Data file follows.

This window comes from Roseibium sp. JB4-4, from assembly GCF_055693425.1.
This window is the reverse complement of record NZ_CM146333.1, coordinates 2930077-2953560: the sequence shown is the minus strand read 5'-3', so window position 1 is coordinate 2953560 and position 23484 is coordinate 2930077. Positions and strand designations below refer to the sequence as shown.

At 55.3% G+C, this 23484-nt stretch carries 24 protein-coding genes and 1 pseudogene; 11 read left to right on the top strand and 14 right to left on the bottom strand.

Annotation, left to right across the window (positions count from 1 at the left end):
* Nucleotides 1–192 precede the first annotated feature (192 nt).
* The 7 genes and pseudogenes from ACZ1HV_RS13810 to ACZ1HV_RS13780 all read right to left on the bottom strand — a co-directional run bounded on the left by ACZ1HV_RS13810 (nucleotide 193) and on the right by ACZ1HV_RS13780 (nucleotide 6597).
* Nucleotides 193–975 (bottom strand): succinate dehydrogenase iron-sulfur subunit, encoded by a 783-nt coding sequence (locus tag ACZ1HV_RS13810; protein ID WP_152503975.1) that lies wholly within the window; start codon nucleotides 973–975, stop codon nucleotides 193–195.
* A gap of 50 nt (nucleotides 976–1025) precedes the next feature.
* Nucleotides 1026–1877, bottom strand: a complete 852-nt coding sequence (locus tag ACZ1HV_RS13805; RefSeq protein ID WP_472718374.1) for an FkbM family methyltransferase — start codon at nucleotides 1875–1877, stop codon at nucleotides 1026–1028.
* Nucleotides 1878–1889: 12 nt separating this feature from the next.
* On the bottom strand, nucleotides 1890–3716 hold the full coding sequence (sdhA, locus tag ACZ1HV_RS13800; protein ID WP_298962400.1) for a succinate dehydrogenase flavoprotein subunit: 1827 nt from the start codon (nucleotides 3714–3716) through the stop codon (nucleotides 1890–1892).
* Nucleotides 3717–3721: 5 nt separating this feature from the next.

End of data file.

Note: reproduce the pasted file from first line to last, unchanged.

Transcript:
This window comes from Roseibium sp. JB4-4, from assembly GCF_055693425.1.
This window is the reverse complement of record NZ_CM146333.1, coordinates 2930077-2953560: the sequence shown is the minus strand read 5'-3', so window position 1 is coordinate 2953560 and position 23484 is coordinate 2930077. Positions and strand designations below refer to the sequence as shown.

At 55.3% G+C, this 23484-nt stretch carries 24 protein-coding genes and 1 pseudogene; 11 read left to right on the top strand and 14 right to left on the bottom strand.

Annotation, left to right across the window (positions count from 1 at the left end):
* Nucleotides 1–192 precede the first annotated feature (192 nt).
* The 7 genes and pseudogenes from ACZ1HV_RS13810 to ACZ1HV_RS13780 all read right to left on the bottom strand — a co-directional run bounded on the left by ACZ1HV_RS13810 (nucleotide 193) and on the right by ACZ1HV_RS13780 (nucleotide 6597).
* Nucleotides 193–975 (bottom strand): succinate dehydrogenase iron-sulfur subunit, encoded by a 783-nt coding sequence (locus tag ACZ1HV_RS13810; protein ID WP_152503975.1) that lies wholly within the window; start codon nucleotides 973–975, stop codon nucleotides 193–195.
* A gap of 50 nt (nucleotides 976–1025) precedes the next feature.
* Nucleotides 1026–1877, bottom strand: a complete 852-nt coding sequence (locus tag ACZ1HV_RS13805; RefSeq protein ID WP_472718374.1) for an FkbM family methyltransferase — start codon at nucleotides 1875–1877, stop codon at nucleotides 1026–1028.
* Nucleotides 1878–1889: 12 nt separating this feature from the next.
* On the bottom strand, nucleotides 1890–3716 hold the full coding sequence (sdhA, locus tag ACZ1HV_RS13800; protein ID WP_298962400.1) for a succinate dehydrogenase flavoprotein subunit: 1827 nt from the start codon (nucleotides 3714–3716) through the stop codon (nucleotides 1890–1892).
* Nucleotides 3717–3721: 5 nt separating this feature from the next.